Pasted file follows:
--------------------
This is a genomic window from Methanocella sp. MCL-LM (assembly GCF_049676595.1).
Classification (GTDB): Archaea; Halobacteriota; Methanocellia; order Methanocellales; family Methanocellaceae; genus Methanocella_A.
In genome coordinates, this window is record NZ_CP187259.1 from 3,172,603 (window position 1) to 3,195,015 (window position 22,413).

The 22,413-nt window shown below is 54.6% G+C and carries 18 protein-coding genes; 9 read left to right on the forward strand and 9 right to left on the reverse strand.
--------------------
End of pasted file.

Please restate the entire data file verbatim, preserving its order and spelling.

This is a genomic window from Methanocella sp. MCL-LM (assembly GCF_049676595.1).
Classification (GTDB): Archaea; Halobacteriota; Methanocellia; order Methanocellales; family Methanocellaceae; genus Methanocella_A.
In genome coordinates, this window is record NZ_CP187259.1 from 3,172,603 (window position 1) to 3,195,015 (window position 22,413).

The 22,413-nt window shown below is 54.6% G+C and carries 18 protein-coding genes; 9 read left to right on the forward strand and 9 right to left on the reverse strand.